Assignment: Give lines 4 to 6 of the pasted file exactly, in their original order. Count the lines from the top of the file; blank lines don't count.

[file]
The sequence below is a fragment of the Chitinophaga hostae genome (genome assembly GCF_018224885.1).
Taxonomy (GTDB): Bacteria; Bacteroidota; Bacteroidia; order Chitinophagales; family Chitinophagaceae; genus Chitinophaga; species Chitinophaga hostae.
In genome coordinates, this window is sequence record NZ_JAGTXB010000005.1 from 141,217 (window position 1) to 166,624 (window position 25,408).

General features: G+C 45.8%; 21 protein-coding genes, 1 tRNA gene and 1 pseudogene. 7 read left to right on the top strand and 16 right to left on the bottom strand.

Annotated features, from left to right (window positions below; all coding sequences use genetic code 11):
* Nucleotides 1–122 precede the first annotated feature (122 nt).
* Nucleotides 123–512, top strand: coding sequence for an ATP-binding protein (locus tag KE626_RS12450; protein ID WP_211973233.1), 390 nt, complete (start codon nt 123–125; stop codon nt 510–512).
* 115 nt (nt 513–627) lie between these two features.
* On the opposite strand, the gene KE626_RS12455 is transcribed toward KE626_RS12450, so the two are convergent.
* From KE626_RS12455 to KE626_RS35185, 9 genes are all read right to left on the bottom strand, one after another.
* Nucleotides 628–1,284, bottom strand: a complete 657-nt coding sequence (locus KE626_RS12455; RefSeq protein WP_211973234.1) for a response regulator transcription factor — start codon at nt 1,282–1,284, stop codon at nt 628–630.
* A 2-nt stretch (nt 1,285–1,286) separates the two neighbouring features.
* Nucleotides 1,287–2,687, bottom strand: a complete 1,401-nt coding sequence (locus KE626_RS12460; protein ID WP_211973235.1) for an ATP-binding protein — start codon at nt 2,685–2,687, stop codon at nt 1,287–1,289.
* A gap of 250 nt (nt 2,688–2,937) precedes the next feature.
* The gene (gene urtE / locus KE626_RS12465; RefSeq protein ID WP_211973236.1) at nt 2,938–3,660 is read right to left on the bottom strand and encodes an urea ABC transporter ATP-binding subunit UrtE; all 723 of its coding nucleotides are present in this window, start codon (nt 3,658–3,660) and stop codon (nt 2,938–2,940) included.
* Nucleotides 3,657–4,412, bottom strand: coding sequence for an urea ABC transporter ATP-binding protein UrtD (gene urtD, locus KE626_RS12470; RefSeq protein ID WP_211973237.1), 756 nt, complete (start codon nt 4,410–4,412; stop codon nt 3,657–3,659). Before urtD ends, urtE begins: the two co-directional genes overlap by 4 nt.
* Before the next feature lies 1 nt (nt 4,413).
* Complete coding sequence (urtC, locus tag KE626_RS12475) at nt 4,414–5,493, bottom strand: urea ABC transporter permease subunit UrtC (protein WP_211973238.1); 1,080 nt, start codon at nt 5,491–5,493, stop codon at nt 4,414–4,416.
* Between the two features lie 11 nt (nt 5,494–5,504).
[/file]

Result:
General features: G+C 45.8%; 21 protein-coding genes, 1 tRNA gene and 1 pseudogene. 7 read left to right on the top strand and 16 right to left on the bottom strand.

Annotated features, from left to right (window positions below; all coding sequences use genetic code 11):
* Nucleotides 1–122 precede the first annotated feature (122 nt).